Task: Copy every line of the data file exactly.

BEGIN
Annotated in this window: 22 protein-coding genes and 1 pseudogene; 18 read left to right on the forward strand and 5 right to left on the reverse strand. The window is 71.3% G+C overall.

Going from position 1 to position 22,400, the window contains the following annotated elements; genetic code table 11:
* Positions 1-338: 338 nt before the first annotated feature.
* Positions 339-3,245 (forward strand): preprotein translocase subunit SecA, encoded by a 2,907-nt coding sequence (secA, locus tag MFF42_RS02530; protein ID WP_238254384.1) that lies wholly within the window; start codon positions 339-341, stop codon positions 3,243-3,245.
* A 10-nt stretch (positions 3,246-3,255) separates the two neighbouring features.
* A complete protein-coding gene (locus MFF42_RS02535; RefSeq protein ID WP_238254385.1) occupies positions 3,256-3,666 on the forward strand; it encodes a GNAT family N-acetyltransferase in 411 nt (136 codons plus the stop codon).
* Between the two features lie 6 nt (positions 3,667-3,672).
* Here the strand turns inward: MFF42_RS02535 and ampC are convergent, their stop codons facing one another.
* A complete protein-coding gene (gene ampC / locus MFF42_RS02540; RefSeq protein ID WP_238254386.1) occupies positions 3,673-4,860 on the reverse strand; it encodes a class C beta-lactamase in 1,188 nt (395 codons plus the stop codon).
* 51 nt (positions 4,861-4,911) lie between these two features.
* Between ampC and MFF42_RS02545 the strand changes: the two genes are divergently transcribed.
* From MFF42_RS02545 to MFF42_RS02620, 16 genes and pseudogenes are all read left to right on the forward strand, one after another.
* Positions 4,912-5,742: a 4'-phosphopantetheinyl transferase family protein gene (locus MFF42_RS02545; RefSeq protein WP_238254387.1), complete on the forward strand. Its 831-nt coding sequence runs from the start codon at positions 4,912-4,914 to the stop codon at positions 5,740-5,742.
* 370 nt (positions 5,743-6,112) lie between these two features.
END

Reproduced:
Annotated in this window: 22 protein-coding genes and 1 pseudogene; 18 read left to right on the forward strand and 5 right to left on the reverse strand. The window is 71.3% G+C overall.

Going from position 1 to position 22,400, the window contains the following annotated elements; genetic code table 11:
* Positions 1-338: 338 nt before the first annotated feature.
* Positions 339-3,245 (forward strand): preprotein translocase subunit SecA, encoded by a 2,907-nt coding sequence (secA, locus tag MFF42_RS02530; protein ID WP_238254384.1) that lies wholly within the window; start codon positions 339-341, stop codon positions 3,243-3,245.
* A 10-nt stretch (positions 3,246-3,255) separates the two neighbouring features.
* A complete protein-coding gene (locus MFF42_RS02535; RefSeq protein ID WP_238254385.1) occupies positions 3,256-3,666 on the forward strand; it encodes a GNAT family N-acetyltransferase in 411 nt (136 codons plus the stop codon).
* Between the two features lie 6 nt (positions 3,667-3,672).
* Here the strand turns inward: MFF42_RS02535 and ampC are convergent, their stop codons facing one another.
* A complete protein-coding gene (gene ampC / locus MFF42_RS02540; RefSeq protein ID WP_238254386.1) occupies positions 3,673-4,860 on the reverse strand; it encodes a class C beta-lactamase in 1,188 nt (395 codons plus the stop codon).
* 51 nt (positions 4,861-4,911) lie between these two features.
* Between ampC and MFF42_RS02545 the strand changes: the two genes are divergently transcribed.
* From MFF42_RS02545 to MFF42_RS02620, 16 genes and pseudogenes are all read left to right on the forward strand, one after another.
* Positions 4,912-5,742: a 4'-phosphopantetheinyl transferase family protein gene (locus MFF42_RS02545; RefSeq protein WP_238254387.1), complete on the forward strand. Its 831-nt coding sequence runs from the start codon at positions 4,912-4,914 to the stop codon at positions 5,740-5,742.
* 370 nt (positions 5,743-6,112) lie between these two features.